The Blade 15 Advanced is pricey, but its specs help balance out the blow to your bank account. Razer sent out a model with an Nvidia RTX 3070 8GB laptop GPU accompanied by an eight-core, 16-thread Intel i7-10875H processor with a base clock of 2.3GHz that boosts up to 5.15GHz. This model comes loaded with 16GB DDR4 2933MHz memory and a 1TB SSD. These specs put it on par with other 300Hz gaming laptop options like Alienware’s 17-inch m17 R4, though you get a few more connectivity options with the Blade 15 Advanced and the processor here is a bit behind compared to what AMD is churning out. 

Photo via Colton Deck

Aside from the internals, the Blade 15 Advanced features a decent selection of connectivity options, as you’d expect at this price point. Ports featured on our reviewer’s model include one Thunderbolt 3, three USB 3.2, an SD card reader, a headphone jack, and an HDMI 2.1 output that pushes up to 8K at 60Hz or 4K at 120Hz. Our reviewer would take an ethernet port over an SD card reader, but that’s merely a personal preference since adapters for both SD card readers and ethernet are readily available on the cheap. Razer’s Blade 15 Advanced also features Wi-Fi 6E and Bluetooth 5 capability.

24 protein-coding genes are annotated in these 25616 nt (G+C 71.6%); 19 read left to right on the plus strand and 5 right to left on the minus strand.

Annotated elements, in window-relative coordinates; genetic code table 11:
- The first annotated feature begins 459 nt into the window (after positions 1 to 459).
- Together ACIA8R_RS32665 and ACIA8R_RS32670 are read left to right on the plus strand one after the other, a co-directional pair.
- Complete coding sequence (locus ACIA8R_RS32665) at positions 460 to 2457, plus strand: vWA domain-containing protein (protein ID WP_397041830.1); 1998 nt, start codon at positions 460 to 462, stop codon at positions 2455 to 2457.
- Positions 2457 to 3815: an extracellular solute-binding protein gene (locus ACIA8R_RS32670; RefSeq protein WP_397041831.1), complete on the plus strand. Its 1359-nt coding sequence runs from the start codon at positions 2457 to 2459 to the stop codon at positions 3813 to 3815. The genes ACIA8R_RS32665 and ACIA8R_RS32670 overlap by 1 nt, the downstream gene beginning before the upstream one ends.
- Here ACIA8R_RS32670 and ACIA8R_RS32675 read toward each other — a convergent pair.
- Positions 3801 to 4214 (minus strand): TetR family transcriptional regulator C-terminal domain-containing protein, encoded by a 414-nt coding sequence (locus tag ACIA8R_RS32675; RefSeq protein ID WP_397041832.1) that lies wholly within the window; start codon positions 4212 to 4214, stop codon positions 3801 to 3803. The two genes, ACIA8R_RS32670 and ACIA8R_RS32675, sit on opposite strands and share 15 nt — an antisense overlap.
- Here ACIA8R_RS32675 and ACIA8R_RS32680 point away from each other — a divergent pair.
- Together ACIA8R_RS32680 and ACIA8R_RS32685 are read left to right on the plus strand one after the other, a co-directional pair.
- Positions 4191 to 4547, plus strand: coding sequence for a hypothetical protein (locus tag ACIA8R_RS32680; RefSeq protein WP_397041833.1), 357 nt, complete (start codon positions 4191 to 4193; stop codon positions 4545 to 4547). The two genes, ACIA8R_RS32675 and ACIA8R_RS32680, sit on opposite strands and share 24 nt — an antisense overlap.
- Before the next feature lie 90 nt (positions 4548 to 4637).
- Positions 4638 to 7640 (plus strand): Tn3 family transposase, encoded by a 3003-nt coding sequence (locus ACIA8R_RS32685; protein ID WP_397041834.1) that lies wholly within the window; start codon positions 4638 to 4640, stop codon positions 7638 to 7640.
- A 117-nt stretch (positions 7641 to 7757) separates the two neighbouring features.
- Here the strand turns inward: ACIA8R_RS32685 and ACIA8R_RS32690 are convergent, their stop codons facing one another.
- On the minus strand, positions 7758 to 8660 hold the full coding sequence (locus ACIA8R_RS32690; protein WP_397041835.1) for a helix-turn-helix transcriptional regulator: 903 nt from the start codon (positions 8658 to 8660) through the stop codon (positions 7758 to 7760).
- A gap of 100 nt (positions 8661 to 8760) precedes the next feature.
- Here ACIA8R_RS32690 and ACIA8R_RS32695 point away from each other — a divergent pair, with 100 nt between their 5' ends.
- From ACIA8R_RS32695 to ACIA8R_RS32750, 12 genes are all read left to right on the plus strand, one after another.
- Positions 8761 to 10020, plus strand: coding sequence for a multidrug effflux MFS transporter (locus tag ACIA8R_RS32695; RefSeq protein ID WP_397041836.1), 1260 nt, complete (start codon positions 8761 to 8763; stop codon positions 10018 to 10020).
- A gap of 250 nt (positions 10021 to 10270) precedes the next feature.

Photo via Colton Deck

The 80Whr battery won’t get you far if you plan on gaming on battery alone. Razer included Nvidia’s Optimus technology that uses both the integrated and dedicated GPUs to optimize performance and battery life. Optimus will be your go-to mode if you’re not near a power supply—though, using Optimus will lock you at 60Hz. Our reviewer got an hour and a half of Overwatch on the battery at 360Hz in Performance mode, which is more than they expected. 

Sound and heat

Photo via Colton Deck

As you might expect, this laptop dumps massive amounts of heat and produces quite a bit of noise with some interestingly annoying characteristics. Despite producing a fair amount of heat, the keyboard never gets too warm to cause any discomfort like it would on something like the Asus ROG Zephyrus G14. Instead, you’ll notice the heat on your palms more than anywhere else. 

The sound of the Blade 15 Advanced is interestingly annoying. On more than one occasion, our reviewer noticed a more high-pitched whining coming from the fans. Despite the odd noise, everything looked to be running just fine, with temperatures staying in acceptable ranges and performance feeling stable at the time. If you’re in Performance mode, you can expect to hear the fans going non-stop, but the high-pitched whining comes into play when you try to push close to 300fps with graphics set to High in a game like Overwatch. 

The main attraction